- efficiencies that would be created within the network leading to higher output in frontline services for the same level of resources employed having allowed for the new regional managers;
- reduced usage of volunteers on boards thereby freeing up economic resources to the economy. This reduction of an opportunity cost is included as a benefit of the change;
- qualitative improvements in the overall service due to the CIB improving its ability to apply best practice in areas such as governance, consistency and communication. These are important, but it was not possible to apply a monetary benefit to these impacts.
The analysis showed that socioeconomic benefits with an estimated present value of €26.9 million would arise from the reorganisation when compared to the ‘no change’ option. This is in addition to the non-monetary benefits that would arise from qualitative improvements.
Given that estimated costs have a socioeconomic value just over €8 million, the result is that net socioeconomic benefits of €18.9 million arise. This outcome arises from net additional exchequer expenditure of €4.1 million giving a benefit cost ratio of 6.6.
This high ratio reflects that benefits arise from the expenditure that is required to implement the reorganisation and because the reorganisation would leverage efficiencies from all the existing funding that is provided by CIB.
A sensitivity analysis was undertaken on alternative assumptions. The net benefits remained positive in all scenarios.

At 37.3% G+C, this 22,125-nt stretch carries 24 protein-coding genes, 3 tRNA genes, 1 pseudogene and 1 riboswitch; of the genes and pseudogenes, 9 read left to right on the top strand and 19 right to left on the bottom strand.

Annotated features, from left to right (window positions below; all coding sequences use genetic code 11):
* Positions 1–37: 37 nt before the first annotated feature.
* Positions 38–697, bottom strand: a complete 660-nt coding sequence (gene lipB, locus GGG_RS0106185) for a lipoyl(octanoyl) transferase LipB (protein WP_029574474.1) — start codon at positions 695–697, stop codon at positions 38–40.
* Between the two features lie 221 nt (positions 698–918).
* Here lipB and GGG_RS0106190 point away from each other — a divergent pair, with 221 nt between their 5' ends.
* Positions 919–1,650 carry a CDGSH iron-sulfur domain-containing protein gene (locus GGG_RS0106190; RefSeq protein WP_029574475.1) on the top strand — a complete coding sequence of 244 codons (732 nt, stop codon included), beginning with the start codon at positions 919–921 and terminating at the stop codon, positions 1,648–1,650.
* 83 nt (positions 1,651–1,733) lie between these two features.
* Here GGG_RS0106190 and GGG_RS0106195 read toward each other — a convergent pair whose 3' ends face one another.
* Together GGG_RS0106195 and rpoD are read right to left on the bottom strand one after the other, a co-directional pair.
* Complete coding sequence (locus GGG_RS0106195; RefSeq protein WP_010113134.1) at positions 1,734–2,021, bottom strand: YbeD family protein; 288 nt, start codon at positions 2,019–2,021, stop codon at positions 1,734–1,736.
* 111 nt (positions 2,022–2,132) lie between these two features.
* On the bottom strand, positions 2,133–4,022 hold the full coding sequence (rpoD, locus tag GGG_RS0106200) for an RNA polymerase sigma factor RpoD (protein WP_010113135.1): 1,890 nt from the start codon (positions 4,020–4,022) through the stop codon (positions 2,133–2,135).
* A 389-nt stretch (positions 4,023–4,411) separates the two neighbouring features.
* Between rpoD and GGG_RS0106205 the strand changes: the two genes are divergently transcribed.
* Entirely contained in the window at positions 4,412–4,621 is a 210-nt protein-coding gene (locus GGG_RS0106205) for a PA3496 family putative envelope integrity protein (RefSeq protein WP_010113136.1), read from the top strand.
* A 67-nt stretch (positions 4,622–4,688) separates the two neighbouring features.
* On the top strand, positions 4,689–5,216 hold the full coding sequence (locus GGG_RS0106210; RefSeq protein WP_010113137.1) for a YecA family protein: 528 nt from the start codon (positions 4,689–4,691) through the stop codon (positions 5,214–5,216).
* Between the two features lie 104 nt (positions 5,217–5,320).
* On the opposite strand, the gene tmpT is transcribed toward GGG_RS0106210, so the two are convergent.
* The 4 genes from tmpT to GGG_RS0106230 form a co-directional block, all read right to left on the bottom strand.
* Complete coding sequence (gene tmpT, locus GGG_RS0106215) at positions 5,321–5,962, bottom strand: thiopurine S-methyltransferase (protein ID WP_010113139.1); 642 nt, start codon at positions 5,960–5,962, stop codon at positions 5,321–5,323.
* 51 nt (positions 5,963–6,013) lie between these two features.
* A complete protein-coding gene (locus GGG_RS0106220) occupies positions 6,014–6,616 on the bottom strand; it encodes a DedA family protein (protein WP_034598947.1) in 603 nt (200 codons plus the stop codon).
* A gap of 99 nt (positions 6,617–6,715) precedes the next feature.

Cost Effectiveness Analysis
A cost effectiveness analysis allows easy comparisons between different options to achieve similar outcomes. Four alternative options were included:
- the regional model which comprises the preferred approach of the CIB;
- the ‘no change’ counterfactual, better thought of a ‘do the minimum’ approach;
- national companies, one each for CIS and MABS;
- 30 companies using an integrated county-based model.
The approach taken was consistent with the approach taken in assessing the budgetary impact. The analysis was undertaken on the basis that the volume of output would be constant irrespective of the option implemented.
The analysis showed that the ‘no change’ option was clearly not cost effective. The ‘national companies’ option would be the most cost effective model. However, earlier studies undertaken by CIB had identified that there would be considerable disruption with this approach.
The outcome for the ‘integrated counties’ option was broadly similar to the regional model. However, it would not result in the qualitative improvements that are important to the CIB and are the main rationale for the change.
In effect, this option would provide a similar output in terms of the volume of services only through additional expenditure rather than greater efficiency.
The impact of the proposed reorganisation on the CIB budget would be additional expenditure of €4.55 million in present values over 8 years.
The net impact on the exchequer is additional expenditure with a present value of €3.19 million.
Socioeconomic costs with a present value of €8 million and benefits of €27 million would arise from the regional reorganisation compared to the ‘no change’ counterfactual. This means that net benefits of €18.9 million would arise.
This does not include qualitative improvements, such as better governance and consistency, that are important objectives of CIB.
The benefits of €27 million arise from expenditure with a socioeconomic value of €4.1 million giving a benefit cost ratio of 6.6.
Comparison with possible alternatives confirms the findings of earlier studies that a reorganisation that gets as close to the ‘national companies’ model while recognising the difficulties that could arise with that model is the best approach.
Based on these findings, it was recommended that CIB should proceed with the proposed consolidation and reorganisation of its network.